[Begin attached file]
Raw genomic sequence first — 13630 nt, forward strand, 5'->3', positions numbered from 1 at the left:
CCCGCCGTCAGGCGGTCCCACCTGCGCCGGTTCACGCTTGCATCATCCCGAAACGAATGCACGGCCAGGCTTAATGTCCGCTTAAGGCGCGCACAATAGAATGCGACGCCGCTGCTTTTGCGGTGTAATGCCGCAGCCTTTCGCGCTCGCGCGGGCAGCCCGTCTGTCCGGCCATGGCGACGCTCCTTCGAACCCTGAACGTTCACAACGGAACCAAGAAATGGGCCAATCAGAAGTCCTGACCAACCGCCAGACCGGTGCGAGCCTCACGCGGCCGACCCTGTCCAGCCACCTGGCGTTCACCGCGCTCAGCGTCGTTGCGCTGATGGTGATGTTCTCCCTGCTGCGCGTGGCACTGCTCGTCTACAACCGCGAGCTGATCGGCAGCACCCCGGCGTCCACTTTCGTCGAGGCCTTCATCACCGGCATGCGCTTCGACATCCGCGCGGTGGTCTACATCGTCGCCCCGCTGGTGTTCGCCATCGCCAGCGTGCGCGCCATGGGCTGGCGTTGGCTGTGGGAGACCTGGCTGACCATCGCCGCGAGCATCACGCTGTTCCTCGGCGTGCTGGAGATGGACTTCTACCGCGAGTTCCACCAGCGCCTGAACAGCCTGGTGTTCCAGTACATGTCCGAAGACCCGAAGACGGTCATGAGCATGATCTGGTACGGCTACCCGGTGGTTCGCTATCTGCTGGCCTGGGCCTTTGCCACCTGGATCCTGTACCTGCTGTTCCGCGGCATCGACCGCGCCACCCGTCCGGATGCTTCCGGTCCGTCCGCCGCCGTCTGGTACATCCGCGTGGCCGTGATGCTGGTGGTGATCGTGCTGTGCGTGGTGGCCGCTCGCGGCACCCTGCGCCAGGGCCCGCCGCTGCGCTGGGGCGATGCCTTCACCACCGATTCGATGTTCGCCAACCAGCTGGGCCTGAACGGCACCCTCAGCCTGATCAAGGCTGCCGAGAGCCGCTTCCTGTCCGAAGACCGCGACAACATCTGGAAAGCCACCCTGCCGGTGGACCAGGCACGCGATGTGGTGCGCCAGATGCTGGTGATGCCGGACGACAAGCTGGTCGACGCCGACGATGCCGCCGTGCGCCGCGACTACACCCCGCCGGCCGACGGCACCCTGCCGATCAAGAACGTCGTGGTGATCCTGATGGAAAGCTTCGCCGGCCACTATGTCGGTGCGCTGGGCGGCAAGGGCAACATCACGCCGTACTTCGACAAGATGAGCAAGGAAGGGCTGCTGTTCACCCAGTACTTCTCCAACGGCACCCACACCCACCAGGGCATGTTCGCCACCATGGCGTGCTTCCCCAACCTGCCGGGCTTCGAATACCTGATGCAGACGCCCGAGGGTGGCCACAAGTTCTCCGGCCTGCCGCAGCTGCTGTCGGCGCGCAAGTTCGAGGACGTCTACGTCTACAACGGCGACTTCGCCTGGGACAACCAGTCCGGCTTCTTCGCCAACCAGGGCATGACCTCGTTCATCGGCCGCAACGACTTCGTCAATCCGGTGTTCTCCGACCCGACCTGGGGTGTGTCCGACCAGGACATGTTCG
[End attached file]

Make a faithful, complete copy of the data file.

Raw genomic sequence first — 13630 nt, forward strand, 5'->3', positions numbered from 1 at the left:
CCCGCCGTCAGGCGGTCCCACCTGCGCCGGTTCACGCTTGCATCATCCCGAAACGAATGCACGGCCAGGCTTAATGTCCGCTTAAGGCGCGCACAATAGAATGCGACGCCGCTGCTTTTGCGGTGTAATGCCGCAGCCTTTCGCGCTCGCGCGGGCAGCCCGTCTGTCCGGCCATGGCGACGCTCCTTCGAACCCTGAACGTTCACAACGGAACCAAGAAATGGGCCAATCAGAAGTCCTGACCAACCGCCAGACCGGTGCGAGCCTCACGCGGCCGACCCTGTCCAGCCACCTGGCGTTCACCGCGCTCAGCGTCGTTGCGCTGATGGTGATGTTCTCCCTGCTGCGCGTGGCACTGCTCGTCTACAACCGCGAGCTGATCGGCAGCACCCCGGCGTCCACTTTCGTCGAGGCCTTCATCACCGGCATGCGCTTCGACATCCGCGCGGTGGTCTACATCGTCGCCCCGCTGGTGTTCGCCATCGCCAGCGTGCGCGCCATGGGCTGGCGTTGGCTGTGGGAGACCTGGCTGACCATCGCCGCGAGCATCACGCTGTTCCTCGGCGTGCTGGAGATGGACTTCTACCGCGAGTTCCACCAGCGCCTGAACAGCCTGGTGTTCCAGTACATGTCCGAAGACCCGAAGACGGTCATGAGCATGATCTGGTACGGCTACCCGGTGGTTCGCTATCTGCTGGCCTGGGCCTTTGCCACCTGGATCCTGTACCTGCTGTTCCGCGGCATCGACCGCGCCACCCGTCCGGATGCTTCCGGTCCGTCCGCCGCCGTCTGGTACATCCGCGTGGCCGTGATGCTGGTGGTGATCGTGCTGTGCGTGGTGGCCGCTCGCGGCACCCTGCGCCAGGGCCCGCCGCTGCGCTGGGGCGATGCCTTCACCACCGATTCGATGTTCGCCAACCAGCTGGGCCTGAACGGCACCCTCAGCCTGATCAAGGCTGCCGAGAGCCGCTTCCTGTCCGAAGACCGCGACAACATCTGGAAAGCCACCCTGCCGGTGGACCAGGCACGCGATGTGGTGCGCCAGATGCTGGTGATGCCGGACGACAAGCTGGTCGACGCCGACGATGCCGCCGTGCGCCGCGACTACACCCCGCCGGCCGACGGCACCCTGCCGATCAAGAACGTCGTGGTGATCCTGATGGAAAGCTTCGCCGGCCACTATGTCGGTGCGCTGGGCGGCAAGGGCAACATCACGCCGTACTTCGACAAGATGAGCAAGGAAGGGCTGCTGTTCACCCAGTACTTCTCCAACGGCACCCACACCCACCAGGGCATGTTCGCCACCATGGCGTGCTTCCCCAACCTGCCGGGCTTCGAATACCTGATGCAGACGCCCGAGGGTGGCCACAAGTTCTCCGGCCTGCCGCAGCTGCTGTCGGCGCGCAAGTTCGAGGACGTCTACGTCTACAACGGCGACTTCGCCTGGGACAACCAGTCCGGCTTCTTCGCCAACCAGGGCATGACCTCGTTCATCGGCCGCAACGACTTCGTCAATCCGGTGTTCTCCGACCCGACCTGGGGTGTGTCCGACCAGGACATGTTCG